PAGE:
North Carolina Cable Company Benefits from USDA Rural Broadband Investment
Country Cablevision of Burnsville, NC is now providing homes and business with upgraded broadband speeds after a grant from the U.S. Department of Agriculture (USDA).
Two thousand homes can receive data at up to 100 megabytes per second, while businesses can receive up to 1 gigabit per second. The new service allows troops overseas to have live video connections with their friends and families, and it makes it easier for virtual visits at the local nursing home.
The funding provided to the Yadkin County company is part of an effort by the USDA's American Recovery and Reinvestment Act to expand broadband access to nearly six million rural residents, workers, and businesses. The Act has financed 254 projects across 44 states and American Samoa.
"I am proud to announce today that all the active projects USDA has financed through the Recovery Act are now providing broadband service in rural areas nationwide," USDA Rural Utilities Service Administrator Brandon McBride said in a written statement. "In 2009, the Obama Administration pushed for, and Congress provided USDA with, an unprecedented level of funding and five years to connect rural areas to high-speed networks. Bringing broadband to these areas is having a tremendous impact on rural communities. This access means more jobs, better education and a higher quality of life. The economic viability of rural America, like all of America, depends on access to broadband."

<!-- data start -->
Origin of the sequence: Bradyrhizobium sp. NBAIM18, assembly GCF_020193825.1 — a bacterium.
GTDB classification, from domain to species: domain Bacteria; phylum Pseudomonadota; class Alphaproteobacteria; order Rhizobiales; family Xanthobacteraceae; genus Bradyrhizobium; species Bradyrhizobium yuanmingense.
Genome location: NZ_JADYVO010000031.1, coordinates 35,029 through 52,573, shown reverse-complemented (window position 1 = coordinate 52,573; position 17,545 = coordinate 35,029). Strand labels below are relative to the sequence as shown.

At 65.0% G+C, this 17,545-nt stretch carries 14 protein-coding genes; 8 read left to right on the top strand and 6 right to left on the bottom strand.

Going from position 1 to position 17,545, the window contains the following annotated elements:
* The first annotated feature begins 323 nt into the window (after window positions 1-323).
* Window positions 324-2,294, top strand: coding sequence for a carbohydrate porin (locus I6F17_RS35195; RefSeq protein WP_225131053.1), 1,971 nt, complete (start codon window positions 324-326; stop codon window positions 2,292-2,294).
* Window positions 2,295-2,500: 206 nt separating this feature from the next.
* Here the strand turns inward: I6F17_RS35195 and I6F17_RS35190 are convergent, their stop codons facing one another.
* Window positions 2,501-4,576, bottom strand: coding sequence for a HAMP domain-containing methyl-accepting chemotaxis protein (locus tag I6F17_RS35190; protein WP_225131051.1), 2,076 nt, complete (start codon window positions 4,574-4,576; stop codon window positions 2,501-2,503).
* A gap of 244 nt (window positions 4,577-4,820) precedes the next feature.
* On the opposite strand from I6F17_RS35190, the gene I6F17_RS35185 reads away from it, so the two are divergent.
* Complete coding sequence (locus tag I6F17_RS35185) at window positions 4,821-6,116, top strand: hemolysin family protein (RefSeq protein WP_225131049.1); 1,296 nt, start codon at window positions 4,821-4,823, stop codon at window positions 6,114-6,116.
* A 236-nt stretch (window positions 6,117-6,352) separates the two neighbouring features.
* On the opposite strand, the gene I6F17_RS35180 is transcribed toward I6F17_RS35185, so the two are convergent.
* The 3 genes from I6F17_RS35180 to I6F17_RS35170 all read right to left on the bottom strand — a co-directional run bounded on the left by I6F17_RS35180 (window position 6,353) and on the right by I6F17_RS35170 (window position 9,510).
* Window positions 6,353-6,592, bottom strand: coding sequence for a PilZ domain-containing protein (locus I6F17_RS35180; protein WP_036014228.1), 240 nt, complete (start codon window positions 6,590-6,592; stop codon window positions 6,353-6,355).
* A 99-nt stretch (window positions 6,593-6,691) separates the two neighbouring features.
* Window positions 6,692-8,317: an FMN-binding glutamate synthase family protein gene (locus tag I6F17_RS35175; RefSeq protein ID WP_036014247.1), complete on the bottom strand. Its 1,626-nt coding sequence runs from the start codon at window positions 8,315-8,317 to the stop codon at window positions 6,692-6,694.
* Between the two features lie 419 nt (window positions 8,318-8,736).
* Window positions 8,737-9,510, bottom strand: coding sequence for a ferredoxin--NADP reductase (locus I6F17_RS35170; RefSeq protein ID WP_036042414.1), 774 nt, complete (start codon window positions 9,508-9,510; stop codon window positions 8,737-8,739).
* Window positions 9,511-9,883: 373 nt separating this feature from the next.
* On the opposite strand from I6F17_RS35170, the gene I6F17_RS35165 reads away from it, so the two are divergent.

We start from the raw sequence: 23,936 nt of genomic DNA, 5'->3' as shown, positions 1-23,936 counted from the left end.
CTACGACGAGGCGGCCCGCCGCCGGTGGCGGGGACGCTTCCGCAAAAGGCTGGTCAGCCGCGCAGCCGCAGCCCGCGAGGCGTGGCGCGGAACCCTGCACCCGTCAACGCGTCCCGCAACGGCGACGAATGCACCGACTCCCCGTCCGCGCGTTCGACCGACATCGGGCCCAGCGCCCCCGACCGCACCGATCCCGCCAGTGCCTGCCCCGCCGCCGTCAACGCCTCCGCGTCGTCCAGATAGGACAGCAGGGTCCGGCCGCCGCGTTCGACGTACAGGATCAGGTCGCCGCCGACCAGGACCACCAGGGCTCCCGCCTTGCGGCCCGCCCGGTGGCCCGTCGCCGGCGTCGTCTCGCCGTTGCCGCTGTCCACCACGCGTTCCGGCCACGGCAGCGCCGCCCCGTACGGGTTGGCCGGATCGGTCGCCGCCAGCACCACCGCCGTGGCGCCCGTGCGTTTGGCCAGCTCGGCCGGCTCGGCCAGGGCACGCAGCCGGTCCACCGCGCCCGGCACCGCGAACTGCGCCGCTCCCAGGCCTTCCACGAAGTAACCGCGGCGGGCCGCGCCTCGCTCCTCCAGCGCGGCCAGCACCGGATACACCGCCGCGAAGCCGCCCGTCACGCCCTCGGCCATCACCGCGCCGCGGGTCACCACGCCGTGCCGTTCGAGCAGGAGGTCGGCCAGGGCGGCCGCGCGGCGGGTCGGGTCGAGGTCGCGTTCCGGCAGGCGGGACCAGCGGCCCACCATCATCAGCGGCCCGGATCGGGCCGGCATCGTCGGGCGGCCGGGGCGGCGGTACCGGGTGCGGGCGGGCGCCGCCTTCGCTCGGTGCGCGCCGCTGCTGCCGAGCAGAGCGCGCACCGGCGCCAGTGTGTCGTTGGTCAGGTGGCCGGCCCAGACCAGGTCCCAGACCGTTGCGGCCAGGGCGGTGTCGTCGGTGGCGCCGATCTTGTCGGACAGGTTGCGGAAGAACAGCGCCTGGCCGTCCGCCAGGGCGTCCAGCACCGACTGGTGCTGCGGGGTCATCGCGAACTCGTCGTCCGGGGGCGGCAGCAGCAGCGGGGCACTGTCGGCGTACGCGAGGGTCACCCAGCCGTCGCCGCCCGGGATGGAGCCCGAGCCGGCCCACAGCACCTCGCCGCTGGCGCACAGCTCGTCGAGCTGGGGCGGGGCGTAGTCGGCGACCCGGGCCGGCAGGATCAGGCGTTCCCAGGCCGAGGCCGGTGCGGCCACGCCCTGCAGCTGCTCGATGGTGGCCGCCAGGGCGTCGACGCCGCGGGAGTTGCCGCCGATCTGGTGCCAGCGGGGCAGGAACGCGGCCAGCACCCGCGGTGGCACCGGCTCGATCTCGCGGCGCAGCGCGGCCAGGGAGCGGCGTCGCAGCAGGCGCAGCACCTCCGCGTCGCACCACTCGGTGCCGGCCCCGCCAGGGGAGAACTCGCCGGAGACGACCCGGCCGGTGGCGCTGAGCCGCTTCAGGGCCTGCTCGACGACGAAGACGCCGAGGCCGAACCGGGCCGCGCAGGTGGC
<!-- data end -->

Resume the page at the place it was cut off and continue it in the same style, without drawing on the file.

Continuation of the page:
Building broadband infrastructure in rural and remote areas can be challenging. In communities in Bristol Bay and the Yukon-Kuskokwim Delta in Alaska, for example, cable was pulled by hand under a frozen river to make broadband available to Native Alaskan villages for the first time. As a result, area residents now have expanded access to health care services.
According to the Federal Communications Commission, only 47 percent of people who live and work in rural areas have access to high-speed internet, compared to 90 percent of those who live and work in urban and metropolitan areas.
"Too many rural Americans are still living on the wrong side of the digital divide," McBride states. "USDA is committed to bridging that divide by getting more rural Americans online at work, at school and at home."